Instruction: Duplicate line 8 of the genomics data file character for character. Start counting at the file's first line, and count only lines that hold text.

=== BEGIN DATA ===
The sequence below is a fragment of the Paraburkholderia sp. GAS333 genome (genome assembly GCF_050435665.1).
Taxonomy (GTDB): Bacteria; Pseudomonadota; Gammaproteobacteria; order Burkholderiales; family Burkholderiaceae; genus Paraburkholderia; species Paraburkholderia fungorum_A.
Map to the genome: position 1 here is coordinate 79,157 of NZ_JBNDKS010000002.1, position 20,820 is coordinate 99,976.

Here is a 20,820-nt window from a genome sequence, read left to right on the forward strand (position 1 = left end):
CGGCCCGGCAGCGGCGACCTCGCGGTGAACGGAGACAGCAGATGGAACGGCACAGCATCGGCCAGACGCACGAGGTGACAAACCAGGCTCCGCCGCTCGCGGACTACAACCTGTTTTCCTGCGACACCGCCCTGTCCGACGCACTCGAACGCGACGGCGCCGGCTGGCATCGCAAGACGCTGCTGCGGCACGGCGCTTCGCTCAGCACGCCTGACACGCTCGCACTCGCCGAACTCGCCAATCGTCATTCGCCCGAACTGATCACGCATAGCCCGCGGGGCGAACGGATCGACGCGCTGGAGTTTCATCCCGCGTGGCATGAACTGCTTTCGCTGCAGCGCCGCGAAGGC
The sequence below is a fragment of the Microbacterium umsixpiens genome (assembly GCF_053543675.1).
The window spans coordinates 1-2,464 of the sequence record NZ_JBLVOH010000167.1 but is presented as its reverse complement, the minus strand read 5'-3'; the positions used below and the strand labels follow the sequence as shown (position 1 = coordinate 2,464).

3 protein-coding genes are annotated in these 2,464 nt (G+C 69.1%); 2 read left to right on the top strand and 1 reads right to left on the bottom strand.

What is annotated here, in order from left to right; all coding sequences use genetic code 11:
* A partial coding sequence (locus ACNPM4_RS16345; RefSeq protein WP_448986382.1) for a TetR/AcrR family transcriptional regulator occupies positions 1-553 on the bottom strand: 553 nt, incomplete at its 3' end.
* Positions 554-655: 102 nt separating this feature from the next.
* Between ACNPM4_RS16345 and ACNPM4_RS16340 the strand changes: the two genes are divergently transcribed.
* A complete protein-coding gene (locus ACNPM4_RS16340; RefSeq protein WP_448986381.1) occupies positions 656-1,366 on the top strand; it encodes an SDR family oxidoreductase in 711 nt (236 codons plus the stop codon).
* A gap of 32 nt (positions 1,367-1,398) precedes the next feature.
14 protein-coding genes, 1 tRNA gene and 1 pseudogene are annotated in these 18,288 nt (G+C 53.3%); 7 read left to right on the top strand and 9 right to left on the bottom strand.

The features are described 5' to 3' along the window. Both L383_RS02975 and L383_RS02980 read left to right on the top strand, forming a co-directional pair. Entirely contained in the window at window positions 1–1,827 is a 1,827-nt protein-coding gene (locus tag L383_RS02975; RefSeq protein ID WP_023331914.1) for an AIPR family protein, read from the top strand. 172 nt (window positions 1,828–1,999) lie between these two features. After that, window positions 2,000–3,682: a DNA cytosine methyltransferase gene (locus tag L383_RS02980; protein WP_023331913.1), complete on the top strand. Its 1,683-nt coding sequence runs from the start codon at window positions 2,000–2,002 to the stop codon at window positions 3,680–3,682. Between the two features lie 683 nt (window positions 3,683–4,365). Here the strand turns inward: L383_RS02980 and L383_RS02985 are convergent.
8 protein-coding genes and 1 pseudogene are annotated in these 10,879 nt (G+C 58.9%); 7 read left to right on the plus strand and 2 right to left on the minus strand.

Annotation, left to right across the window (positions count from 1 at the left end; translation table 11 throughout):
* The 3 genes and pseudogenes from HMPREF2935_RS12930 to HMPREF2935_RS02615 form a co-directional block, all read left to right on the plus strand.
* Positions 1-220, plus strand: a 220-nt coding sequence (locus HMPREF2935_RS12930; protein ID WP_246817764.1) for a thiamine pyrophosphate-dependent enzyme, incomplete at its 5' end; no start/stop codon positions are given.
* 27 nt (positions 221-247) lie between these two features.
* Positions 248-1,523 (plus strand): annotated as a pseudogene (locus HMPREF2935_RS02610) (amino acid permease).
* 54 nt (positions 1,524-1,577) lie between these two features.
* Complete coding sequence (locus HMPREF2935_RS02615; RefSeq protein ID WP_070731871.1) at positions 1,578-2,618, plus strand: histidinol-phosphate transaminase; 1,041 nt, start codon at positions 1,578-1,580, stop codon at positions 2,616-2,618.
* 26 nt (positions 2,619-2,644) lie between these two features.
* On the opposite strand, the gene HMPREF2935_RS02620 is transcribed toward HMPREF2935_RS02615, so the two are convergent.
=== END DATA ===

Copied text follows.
3 protein-coding genes are annotated in these 2,464 nt (G+C 69.1%); 2 read left to right on the top strand and 1 reads right to left on the bottom strand.